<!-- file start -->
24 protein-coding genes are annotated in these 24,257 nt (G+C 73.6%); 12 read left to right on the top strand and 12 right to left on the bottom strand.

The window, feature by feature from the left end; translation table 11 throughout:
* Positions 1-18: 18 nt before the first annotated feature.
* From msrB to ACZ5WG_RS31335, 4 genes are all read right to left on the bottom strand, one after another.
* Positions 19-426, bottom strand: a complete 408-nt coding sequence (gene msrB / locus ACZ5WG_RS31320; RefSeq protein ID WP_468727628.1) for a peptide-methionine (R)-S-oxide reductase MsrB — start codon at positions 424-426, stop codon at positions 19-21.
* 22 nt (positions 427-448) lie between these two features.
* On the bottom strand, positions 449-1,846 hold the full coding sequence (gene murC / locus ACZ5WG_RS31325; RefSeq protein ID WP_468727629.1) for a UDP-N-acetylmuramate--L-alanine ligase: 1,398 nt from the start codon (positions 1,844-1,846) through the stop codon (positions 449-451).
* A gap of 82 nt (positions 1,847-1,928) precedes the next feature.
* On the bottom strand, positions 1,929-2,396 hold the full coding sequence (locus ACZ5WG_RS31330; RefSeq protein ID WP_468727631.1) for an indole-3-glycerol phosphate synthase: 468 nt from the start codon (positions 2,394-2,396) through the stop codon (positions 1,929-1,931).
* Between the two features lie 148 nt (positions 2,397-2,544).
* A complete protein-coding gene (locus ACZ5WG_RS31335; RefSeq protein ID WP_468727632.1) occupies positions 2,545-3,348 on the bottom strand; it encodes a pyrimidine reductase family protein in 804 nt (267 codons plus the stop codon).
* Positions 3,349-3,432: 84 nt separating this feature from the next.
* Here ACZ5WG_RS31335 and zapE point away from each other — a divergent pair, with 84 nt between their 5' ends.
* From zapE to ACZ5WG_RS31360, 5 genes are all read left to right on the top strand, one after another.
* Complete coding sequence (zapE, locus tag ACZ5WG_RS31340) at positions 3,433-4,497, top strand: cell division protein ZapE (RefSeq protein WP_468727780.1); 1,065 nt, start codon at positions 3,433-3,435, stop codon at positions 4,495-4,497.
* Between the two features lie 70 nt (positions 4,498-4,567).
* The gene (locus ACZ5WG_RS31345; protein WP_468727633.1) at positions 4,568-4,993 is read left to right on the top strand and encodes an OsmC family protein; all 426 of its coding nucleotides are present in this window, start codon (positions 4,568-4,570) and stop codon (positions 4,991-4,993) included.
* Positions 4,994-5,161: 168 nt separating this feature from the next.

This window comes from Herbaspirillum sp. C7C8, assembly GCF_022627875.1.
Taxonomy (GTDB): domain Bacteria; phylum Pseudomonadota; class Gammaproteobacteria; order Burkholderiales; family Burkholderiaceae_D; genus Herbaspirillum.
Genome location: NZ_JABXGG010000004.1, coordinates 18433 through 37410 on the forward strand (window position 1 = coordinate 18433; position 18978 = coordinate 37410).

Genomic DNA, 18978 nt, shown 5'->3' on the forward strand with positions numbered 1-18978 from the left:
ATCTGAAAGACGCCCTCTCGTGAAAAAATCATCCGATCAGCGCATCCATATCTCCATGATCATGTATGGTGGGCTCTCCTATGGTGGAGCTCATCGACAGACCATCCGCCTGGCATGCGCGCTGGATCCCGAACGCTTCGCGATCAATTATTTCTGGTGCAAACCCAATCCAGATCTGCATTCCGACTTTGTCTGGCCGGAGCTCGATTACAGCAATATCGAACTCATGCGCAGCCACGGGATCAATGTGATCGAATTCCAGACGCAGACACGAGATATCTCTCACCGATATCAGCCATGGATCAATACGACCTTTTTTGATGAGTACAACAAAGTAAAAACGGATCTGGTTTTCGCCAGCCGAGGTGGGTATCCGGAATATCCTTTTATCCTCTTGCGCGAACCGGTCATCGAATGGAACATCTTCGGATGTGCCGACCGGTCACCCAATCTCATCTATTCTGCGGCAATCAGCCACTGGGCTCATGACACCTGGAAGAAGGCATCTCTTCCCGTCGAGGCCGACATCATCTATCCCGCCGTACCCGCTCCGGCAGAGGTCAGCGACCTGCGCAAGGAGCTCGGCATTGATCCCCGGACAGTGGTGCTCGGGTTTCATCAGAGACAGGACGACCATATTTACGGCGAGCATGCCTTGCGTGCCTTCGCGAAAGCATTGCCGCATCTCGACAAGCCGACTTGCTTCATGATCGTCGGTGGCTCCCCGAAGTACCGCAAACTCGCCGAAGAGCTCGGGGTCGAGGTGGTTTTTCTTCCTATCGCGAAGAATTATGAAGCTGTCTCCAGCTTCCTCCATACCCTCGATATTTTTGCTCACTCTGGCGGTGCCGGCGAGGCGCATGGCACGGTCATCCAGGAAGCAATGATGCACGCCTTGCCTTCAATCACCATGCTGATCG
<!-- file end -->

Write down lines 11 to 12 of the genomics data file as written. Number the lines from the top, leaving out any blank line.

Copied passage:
* A complete protein-coding gene (locus ACZ5WG_RS31335; RefSeq protein ID WP_468727632.1) occupies positions 2,545-3,348 on the bottom strand; it encodes a pyrimidine reductase family protein in 804 nt (267 codons plus the stop codon).
* Positions 3,349-3,432: 84 nt separating this feature from the next.